I have long had the Dolomites on my bucket list and finally was able to check them off the list last month. Over the years, I had often heard that the Dolomites were also known as the Italian Alps and that is technically true. Ask the locals whether they are one and the same, you might get a different answer. So a little research was in order to determine the difference in terms.
The Alps are the most extensive mountain ranges in all of Europe, encompassing eight different countries including Italy. The Alps are so massive and cover such a large area that trying to classify them into sections have gotten no further that the broad names of Eastern Alps and the Western Alps with the center being in Switzerland. Northern Italy is where the Alps are and the Italians have used a similar naming scheme that divides the “Italian Alps” into the Northeastern and Northwestern sections. The Northeastern section of the “Italian Alps” are known as the Dolomites. The Northwestern section is simply known as the Alps.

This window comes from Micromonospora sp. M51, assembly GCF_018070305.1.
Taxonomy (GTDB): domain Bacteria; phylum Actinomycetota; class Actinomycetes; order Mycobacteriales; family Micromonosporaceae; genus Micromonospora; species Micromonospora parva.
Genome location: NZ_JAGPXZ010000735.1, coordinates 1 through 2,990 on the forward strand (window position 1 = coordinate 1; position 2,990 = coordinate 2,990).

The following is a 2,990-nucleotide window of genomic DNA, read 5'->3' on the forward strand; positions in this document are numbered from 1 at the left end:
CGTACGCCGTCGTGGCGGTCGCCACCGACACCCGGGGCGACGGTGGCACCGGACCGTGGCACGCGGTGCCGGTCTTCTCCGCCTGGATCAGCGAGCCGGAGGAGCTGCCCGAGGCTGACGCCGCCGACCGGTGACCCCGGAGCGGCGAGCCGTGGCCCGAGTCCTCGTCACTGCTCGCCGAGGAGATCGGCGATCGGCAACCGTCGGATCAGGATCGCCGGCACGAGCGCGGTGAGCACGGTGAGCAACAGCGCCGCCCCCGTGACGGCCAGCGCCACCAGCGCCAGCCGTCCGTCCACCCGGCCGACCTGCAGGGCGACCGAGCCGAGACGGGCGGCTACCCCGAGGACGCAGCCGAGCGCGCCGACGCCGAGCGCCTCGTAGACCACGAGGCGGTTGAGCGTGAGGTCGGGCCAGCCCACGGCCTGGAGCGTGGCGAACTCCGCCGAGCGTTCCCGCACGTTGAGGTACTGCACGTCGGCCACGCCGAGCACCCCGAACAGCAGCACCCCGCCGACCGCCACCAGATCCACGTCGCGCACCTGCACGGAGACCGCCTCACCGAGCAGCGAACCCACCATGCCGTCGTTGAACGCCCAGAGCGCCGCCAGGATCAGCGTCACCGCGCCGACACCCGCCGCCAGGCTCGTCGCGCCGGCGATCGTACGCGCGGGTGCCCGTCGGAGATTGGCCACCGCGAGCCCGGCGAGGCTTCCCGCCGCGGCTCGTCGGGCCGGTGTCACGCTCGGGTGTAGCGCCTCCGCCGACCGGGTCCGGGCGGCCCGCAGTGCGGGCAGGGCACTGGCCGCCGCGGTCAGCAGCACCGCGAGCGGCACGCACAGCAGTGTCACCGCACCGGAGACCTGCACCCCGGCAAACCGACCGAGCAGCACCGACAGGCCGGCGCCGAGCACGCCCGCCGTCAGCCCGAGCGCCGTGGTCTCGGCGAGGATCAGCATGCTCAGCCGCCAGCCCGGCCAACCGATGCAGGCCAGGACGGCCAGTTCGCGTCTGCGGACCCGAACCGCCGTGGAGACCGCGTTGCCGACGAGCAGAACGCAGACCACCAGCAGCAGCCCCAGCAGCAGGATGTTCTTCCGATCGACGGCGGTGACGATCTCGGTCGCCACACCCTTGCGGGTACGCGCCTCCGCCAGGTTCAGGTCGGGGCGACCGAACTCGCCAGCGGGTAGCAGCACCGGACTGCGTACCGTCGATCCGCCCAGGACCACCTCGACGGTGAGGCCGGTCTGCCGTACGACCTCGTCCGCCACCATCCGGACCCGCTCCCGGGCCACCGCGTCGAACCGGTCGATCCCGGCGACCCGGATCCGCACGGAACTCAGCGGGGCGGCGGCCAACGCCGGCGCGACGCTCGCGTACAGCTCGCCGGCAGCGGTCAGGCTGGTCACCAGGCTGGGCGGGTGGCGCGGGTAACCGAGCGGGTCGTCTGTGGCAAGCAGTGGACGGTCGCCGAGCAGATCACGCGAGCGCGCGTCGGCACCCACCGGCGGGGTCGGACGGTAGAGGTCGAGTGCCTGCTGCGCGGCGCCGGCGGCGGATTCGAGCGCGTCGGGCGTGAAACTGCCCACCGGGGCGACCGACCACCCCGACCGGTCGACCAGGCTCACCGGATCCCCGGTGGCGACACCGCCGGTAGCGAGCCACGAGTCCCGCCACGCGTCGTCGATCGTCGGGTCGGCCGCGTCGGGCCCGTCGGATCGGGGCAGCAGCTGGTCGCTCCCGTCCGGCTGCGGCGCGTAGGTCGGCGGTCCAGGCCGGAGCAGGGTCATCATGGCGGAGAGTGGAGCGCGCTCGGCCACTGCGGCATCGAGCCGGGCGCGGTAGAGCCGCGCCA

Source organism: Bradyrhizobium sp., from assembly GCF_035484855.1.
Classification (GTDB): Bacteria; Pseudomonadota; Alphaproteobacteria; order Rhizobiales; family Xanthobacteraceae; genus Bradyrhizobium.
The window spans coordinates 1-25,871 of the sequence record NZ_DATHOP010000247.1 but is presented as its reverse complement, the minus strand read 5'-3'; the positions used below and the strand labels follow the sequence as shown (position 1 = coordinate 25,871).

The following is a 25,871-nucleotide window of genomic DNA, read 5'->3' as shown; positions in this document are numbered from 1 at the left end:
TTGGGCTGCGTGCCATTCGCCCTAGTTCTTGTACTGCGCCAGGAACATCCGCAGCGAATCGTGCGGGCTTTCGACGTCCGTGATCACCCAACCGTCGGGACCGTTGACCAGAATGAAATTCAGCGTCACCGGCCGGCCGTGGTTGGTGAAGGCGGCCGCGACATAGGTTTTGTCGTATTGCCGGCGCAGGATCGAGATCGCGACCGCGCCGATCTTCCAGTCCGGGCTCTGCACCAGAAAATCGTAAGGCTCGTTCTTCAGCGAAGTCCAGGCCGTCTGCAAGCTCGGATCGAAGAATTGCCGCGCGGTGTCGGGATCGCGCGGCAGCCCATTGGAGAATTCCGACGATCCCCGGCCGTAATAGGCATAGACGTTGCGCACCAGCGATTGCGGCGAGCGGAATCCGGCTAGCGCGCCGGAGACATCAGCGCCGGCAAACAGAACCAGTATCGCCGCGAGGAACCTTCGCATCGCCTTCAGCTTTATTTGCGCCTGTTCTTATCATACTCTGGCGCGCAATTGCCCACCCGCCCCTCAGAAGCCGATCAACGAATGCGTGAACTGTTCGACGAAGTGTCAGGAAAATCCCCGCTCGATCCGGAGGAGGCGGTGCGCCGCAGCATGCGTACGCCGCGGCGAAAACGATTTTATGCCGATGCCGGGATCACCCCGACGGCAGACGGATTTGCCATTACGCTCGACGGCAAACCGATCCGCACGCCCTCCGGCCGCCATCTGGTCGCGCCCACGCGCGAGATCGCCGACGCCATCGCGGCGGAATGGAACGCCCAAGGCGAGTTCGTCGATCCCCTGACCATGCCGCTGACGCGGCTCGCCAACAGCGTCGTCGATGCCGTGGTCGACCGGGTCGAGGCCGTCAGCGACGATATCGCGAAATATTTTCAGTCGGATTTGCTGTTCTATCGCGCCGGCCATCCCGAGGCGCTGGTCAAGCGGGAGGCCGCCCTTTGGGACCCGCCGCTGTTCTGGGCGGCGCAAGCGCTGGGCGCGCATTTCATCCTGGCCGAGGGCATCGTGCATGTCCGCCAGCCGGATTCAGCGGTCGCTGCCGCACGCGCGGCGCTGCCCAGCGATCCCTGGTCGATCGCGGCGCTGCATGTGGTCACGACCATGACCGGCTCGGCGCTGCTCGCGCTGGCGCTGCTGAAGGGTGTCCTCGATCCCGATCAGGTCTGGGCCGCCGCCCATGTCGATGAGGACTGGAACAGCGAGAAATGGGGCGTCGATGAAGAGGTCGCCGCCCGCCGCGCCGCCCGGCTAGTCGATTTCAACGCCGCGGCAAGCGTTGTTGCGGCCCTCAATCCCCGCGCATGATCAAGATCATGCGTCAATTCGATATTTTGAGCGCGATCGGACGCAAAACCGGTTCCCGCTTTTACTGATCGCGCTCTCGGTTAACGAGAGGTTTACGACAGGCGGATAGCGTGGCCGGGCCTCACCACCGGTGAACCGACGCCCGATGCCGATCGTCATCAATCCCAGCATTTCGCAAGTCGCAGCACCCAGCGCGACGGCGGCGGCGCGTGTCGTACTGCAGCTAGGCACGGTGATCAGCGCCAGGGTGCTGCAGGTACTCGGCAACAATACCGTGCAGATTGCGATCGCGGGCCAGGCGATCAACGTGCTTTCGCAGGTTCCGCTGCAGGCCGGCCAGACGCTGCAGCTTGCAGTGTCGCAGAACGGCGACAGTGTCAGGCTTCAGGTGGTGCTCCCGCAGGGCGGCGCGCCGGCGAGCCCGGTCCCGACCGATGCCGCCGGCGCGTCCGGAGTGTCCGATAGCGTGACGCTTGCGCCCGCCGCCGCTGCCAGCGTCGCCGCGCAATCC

We spent all of our trip in the Dolomites. No matter what the name, the Dolomites are simply gorgeous. There are towering mountains with many small villages that can be found mostly in the valleys but, in some cases, well up on the mountains. On our way to our first hotel, we passed the small town of Borca di Cadore (population 809). As soon as we saw it, we had to stop and I took this photo. The town is dwarfed by Monte Antelao, which is the highest mountain in the Dolomites (aka King of the Dolomites), measuring a little over 10,000 feet. To illustrate how massive the overall Alps are, Antelao only ranks as the 282nd highest mountain of the 537 peaks over 3,000 meters (9,843 feet) in the Alps.